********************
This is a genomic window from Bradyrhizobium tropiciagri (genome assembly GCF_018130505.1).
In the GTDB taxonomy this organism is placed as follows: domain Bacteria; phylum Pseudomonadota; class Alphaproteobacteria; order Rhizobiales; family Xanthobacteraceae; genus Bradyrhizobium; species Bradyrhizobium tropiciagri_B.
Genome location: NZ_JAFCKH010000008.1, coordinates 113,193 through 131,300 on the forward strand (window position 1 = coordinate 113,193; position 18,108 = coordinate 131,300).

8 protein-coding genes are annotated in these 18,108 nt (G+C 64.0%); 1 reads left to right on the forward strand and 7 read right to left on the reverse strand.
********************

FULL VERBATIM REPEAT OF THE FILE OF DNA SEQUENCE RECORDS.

This is a genomic window from Bradyrhizobium tropiciagri (genome assembly GCF_018130505.1).
In the GTDB taxonomy this organism is placed as follows: domain Bacteria; phylum Pseudomonadota; class Alphaproteobacteria; order Rhizobiales; family Xanthobacteraceae; genus Bradyrhizobium; species Bradyrhizobium tropiciagri_B.
Genome location: NZ_JAFCKH010000008.1, coordinates 113,193 through 131,300 on the forward strand (window position 1 = coordinate 113,193; position 18,108 = coordinate 131,300).

8 protein-coding genes are annotated in these 18,108 nt (G+C 64.0%); 1 reads left to right on the forward strand and 7 read right to left on the reverse strand.